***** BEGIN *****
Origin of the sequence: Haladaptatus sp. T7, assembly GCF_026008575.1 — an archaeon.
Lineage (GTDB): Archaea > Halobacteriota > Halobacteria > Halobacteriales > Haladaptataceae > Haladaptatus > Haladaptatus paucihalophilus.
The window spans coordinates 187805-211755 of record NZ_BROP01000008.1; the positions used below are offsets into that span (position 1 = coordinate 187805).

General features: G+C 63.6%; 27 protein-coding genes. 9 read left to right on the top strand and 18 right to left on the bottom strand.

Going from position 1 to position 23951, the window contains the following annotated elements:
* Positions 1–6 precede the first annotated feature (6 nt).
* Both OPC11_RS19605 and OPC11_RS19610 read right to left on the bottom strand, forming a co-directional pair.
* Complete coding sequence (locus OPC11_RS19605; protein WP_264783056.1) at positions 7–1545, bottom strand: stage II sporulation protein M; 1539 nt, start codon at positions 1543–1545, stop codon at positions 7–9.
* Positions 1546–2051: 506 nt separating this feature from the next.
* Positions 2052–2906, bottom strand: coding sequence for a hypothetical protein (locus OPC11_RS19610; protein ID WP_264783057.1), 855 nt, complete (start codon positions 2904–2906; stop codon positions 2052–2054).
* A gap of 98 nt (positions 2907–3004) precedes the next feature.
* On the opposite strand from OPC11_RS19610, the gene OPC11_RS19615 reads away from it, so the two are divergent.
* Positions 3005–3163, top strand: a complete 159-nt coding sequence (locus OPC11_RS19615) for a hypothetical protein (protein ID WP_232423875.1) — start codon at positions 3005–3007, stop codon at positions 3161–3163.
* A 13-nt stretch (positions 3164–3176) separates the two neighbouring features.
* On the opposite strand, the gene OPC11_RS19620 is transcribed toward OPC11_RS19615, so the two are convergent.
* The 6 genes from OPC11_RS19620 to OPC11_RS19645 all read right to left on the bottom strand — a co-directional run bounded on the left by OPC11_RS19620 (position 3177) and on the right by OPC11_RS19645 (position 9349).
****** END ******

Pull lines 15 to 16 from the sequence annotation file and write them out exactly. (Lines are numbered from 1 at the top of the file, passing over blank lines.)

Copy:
* On the opposite strand, the gene OPC11_RS19620 is transcribed toward OPC11_RS19615, so the two are convergent.
* The 6 genes from OPC11_RS19620 to OPC11_RS19645 all read right to left on the bottom strand — a co-directional run bounded on the left by OPC11_RS19620 (position 3177) and on the right by OPC11_RS19645 (position 9349).